Creditors of Clive Palmer’s Queensland Nickel have voted to liquidate the company, a fortnight after administrators made the recommendation amid crippling debt.
Creditors, which includes 800 sacked workers, agreed at a meeting in Townsville on Friday to wind up the company.
Administrators told the meeting that liquidators will now be able to pursue Mr Palmer for debts owed.
Workers are owed more than $70 million but the meeting has been told almost $60 million will be covered by the federal government’s entitlements scheme.
More than $150 million is owed to unsecured creditors.
Administrators FTI Consulting found in early April that Queensland Nickel, which went into voluntary administration last year, had been used as Mr Palmer’s “personal piggy bank”.
In its report, FTI Consulting found the Townsville refinery could have survived the drop in nickel prices if millions of dollars had not been shifted from it to Mr Palmer’s other businesses.
FTI Consulting pointed to a possible breach of fiduciary and common law duties by a director or officer of the company and criticised Mr Palmer and his nephew and former QN director Clive Mensink for being “reckless”.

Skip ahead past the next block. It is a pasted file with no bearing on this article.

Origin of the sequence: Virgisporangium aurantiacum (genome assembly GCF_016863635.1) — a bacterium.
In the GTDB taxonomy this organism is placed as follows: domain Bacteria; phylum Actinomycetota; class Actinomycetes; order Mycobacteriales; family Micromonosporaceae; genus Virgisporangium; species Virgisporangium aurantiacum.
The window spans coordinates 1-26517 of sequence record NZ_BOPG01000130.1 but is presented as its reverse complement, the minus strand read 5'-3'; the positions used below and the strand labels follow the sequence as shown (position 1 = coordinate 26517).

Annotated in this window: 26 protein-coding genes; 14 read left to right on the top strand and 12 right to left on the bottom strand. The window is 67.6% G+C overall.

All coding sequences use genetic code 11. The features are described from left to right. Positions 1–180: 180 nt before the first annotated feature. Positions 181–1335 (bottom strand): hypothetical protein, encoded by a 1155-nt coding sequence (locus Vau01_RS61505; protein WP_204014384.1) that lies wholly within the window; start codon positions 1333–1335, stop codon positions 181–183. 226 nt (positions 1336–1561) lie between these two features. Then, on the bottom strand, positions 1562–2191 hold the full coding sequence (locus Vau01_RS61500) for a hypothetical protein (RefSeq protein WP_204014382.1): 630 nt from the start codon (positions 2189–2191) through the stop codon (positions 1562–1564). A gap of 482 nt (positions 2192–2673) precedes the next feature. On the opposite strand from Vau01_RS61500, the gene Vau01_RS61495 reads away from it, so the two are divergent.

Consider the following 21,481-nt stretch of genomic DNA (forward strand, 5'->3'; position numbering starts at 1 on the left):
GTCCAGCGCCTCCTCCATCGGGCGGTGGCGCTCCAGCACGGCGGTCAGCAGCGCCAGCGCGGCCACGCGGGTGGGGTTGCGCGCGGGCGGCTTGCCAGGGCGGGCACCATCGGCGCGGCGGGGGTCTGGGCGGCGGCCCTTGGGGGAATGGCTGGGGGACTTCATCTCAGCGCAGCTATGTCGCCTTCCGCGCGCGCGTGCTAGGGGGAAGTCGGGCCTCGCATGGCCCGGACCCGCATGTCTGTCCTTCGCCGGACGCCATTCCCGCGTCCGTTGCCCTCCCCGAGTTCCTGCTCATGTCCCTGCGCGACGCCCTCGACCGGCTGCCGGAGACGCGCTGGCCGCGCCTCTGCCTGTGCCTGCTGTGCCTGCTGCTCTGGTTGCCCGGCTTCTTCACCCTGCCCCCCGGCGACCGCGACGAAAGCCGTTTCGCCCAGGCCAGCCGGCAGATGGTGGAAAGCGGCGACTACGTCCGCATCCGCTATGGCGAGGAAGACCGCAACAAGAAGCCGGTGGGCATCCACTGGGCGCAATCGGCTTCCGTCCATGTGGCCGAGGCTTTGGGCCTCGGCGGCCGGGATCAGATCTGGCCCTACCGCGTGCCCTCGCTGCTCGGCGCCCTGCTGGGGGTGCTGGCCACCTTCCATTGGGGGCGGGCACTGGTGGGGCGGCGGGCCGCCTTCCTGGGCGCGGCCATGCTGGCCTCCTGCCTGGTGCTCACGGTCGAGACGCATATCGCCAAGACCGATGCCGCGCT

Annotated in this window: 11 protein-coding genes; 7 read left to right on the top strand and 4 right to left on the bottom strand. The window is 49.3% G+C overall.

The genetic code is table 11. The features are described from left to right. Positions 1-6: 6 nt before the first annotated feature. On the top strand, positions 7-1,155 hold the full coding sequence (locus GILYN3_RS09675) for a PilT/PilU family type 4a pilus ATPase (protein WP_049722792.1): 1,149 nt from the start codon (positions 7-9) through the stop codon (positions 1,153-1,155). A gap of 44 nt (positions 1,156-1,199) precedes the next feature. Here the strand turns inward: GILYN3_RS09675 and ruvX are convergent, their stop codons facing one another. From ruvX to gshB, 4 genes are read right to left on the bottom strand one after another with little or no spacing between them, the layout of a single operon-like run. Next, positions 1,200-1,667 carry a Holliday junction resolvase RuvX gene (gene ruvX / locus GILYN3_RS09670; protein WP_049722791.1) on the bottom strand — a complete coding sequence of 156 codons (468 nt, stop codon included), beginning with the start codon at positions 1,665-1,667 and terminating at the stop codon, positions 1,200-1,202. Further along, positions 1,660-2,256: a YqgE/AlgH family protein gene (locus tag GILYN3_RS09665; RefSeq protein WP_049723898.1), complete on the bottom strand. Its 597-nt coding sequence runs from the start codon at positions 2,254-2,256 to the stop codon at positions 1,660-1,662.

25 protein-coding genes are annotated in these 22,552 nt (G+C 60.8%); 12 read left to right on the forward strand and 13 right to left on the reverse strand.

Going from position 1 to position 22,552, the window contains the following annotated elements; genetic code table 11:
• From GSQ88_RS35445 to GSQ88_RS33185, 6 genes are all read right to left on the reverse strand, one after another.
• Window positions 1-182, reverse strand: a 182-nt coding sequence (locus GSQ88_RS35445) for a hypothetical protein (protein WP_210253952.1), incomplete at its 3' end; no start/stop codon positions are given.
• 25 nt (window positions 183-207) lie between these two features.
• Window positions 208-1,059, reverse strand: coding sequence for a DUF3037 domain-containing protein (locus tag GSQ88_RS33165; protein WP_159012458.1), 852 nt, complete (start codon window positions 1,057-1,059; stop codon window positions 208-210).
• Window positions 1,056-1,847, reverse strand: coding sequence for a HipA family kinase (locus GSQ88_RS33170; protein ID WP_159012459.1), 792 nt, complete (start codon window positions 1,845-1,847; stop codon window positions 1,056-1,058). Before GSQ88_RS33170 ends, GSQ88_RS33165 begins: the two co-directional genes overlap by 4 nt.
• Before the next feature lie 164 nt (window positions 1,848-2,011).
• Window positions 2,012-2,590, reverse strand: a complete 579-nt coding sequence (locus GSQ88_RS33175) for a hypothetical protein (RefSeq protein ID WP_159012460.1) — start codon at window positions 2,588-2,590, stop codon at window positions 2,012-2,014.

The report said that on November 29, 2012, Mr Palmer instructed QN to transfer $43 million out of the company to a number of entities, including nearly $15 million to himself.
It also found that between August 2012 and June 2013 QN paid for 60 vintage cars, which ended up at Mr Palmer’s Coolum resort’s Motorama Museum.
They were then sold to Mr Palmer for $5 million, but the loan forgiven in 2015.
QN also made a payment on Mr Palmer’s Titanic II project.